2Time and Technology

One of the messages of 2Time is a difficult one – that users who are not technologically savvy are choosing to limit their productivity.

It might not be obvious as to why this is the case, but one of the major reasons has to do with portability. A user who is unable to travel with their schedule from place to place simply is not as effective as one who is not stuck with a desk-based or paper-based system.

They will end up wasting their own time, and that of others, as they take time to consult their schedules, wherever they may be, simply because they are unable to master a PDA or similar device. Continue reading “2Time and Technology”

List of 100 Steps to GTD Mastery

I thought that this list, The GTD® Mastery 100 – Checklist for Greatness, was an interesting one, as it uses the idea of a progression of skills from one level to another. The idea of having to work through 100 items is daunting, but it still makes for interesting reading.

I do think, however, that it would benefit from being organized around the 2Time fundamentals.

Add up your score monthly and track in your GTD journal. Work with a coach to get to 90 or above.
The Basics
1. I have read Getting Things Done from front to back.

2. I have a calendar, which is always on hand.

3. I use my calendar for appointments and day-specific items only.

4. I have a physical inbox, which I use daily.

5. I have an email program, set up the way I want it. Continue reading “List of 100 Steps to GTD Mastery”

Hate the Martial Arts’ Belt System?

belts.jpgA keen reader made the point recently that the martial arts structure built into 2Time might have some drawbacks. One is that the martial arts are seen by some as being difficult, arduous and combative. 2Time, on the other hand, is meant to be natural and organic. Perhaps it could be compared with the non-violent martial arts, if there are any!

Also, just the idea of the existence of a Black Belt is enough to get some Type A users thirsting after its attainment.

In 2Time, getting to the Back Belt level is hardly the point. In fact, given that the Black Belt level involves research and development of new methods, plus teaching, it might not be of interest to any, other than the most ardent.

The point of the belt levels in 2Time is that anyone can function successfully at any level, and that it all depends on what the user is trying to accomplish with their life.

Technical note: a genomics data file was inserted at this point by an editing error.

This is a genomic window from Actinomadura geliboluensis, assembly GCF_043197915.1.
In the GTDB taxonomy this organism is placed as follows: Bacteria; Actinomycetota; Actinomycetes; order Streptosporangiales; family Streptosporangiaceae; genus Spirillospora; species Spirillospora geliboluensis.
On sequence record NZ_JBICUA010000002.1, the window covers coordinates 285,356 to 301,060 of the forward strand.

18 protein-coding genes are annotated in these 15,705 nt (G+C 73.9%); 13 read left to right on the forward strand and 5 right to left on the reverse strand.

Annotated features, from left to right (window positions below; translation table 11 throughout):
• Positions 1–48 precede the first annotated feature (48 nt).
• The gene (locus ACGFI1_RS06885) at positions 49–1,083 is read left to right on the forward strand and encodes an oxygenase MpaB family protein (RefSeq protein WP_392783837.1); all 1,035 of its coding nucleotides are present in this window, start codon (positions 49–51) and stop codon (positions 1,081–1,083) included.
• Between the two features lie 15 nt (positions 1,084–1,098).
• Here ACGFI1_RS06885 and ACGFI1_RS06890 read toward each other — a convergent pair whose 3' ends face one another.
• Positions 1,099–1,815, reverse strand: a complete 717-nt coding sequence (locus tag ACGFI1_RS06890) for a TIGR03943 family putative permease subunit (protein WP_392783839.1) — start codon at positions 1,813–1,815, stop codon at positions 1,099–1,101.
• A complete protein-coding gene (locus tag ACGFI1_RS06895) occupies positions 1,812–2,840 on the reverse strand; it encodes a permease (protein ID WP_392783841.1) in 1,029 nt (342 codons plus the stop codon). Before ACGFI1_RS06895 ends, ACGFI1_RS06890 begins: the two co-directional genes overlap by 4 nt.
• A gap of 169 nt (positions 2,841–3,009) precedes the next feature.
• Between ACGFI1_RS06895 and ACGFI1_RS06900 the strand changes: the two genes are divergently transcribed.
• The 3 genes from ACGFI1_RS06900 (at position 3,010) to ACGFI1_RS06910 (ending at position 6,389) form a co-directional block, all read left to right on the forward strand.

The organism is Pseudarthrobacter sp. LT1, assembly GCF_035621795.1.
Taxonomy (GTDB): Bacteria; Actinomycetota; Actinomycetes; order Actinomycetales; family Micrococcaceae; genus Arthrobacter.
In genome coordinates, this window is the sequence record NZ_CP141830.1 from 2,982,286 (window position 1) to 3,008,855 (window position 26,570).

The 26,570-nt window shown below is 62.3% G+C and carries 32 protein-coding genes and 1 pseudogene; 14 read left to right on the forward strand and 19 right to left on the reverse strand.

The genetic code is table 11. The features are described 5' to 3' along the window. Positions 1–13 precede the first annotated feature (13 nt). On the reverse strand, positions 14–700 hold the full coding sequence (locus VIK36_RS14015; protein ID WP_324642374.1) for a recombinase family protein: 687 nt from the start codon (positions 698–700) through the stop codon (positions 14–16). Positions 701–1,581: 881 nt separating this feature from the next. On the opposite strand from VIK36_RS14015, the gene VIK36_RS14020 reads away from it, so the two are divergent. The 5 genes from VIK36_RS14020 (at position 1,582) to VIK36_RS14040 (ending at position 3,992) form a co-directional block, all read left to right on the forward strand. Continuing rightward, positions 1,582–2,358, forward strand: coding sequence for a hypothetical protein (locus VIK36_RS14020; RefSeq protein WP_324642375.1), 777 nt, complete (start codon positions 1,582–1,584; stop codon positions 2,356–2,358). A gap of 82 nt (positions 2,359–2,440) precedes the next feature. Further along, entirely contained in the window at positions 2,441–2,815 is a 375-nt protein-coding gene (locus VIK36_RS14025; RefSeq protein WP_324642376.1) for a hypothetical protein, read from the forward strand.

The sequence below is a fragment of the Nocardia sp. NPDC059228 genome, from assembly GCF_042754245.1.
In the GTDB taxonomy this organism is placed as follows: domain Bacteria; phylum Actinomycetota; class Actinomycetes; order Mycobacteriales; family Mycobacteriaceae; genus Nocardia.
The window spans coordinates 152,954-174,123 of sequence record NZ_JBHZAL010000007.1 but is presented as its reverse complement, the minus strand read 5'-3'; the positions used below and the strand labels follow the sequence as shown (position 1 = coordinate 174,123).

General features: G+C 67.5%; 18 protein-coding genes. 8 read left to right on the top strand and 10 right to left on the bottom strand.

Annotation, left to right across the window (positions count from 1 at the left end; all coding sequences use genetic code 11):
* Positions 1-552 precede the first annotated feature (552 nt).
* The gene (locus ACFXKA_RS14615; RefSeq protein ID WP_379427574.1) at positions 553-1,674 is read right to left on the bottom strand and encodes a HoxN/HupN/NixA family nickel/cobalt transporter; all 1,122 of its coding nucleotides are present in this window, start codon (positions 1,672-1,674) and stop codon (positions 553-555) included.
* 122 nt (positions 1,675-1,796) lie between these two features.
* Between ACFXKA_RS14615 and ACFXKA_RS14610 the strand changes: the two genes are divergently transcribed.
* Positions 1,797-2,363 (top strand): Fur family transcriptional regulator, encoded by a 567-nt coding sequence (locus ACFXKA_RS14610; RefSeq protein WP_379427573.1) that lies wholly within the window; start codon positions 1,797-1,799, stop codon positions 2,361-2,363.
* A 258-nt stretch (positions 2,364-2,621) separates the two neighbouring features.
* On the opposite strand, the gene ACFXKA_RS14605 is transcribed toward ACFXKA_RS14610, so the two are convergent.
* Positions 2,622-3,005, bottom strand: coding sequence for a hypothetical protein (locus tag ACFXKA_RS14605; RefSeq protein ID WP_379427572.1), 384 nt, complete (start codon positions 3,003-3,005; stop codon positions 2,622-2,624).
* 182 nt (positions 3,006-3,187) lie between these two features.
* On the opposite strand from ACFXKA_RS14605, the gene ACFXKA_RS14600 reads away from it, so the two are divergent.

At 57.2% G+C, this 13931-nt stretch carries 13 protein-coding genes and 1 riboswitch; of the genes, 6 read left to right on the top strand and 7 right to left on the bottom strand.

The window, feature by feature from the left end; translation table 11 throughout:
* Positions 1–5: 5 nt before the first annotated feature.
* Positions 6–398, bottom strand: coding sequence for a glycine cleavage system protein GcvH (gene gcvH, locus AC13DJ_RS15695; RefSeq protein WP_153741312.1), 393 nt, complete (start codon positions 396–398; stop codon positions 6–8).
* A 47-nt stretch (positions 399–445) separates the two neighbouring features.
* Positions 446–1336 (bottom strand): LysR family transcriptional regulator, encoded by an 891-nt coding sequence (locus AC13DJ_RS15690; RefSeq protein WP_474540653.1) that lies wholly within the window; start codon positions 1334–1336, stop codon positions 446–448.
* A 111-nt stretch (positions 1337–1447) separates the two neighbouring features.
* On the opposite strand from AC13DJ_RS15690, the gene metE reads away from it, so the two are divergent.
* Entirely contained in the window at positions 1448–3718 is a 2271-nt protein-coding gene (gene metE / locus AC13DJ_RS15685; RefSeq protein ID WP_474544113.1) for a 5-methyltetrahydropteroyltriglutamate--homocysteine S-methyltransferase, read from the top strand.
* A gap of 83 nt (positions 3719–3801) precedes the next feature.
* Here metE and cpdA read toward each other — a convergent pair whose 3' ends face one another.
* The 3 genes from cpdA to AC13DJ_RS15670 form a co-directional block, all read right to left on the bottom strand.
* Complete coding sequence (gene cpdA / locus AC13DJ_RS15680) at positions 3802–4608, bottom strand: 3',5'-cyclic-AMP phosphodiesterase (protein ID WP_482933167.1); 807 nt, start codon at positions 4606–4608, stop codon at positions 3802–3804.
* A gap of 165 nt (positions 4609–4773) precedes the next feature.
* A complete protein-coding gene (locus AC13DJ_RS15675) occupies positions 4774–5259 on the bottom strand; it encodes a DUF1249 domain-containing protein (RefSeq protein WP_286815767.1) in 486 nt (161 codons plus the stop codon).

In other words, 2Time users should get to the point where they have determined that further investments in changing their habits is not worth the extra effort.

This gives the user peace of mind knowing that they are doing their best given the current state of the art, and until there are some breakthroughs in the way time is managed, there is no need for them to improve their skills.

On Being a Black Belt pt 3

I just read a great definition of what being a Black Belt is all about. I am paraphrasing what was written on the website Easy Time Tracking.

A Green Belt spends a great deal of their time working on being more productive, and more efficient.

A Black Belt’s goal, however, is to live better and to savor one’s time, and to live a better life. In other words, their focus is on quality rather than quantity.

Black Belts are simply able to live more of the life they want to live than anyone else, all other things being equal. Continue reading “On Being a Black Belt pt 3”

On Being a Black Belt pt 2

Black Belts are the leaders in defining the 2Time Management system. In effect, they are the system’s innovators that together define and refine the core practices at the core of the system, and at the core of all time management systems.

They are forever researching, testing and trying new approaches as they are made public to see if there are any changes that needed to be made to the system.

Also, they define, and are responsible for, the training that people take to learn the 11 Components. Some may manage the movement of 2Time users from belt to belt, coaching them along the way in breaking new habits and forming new ones.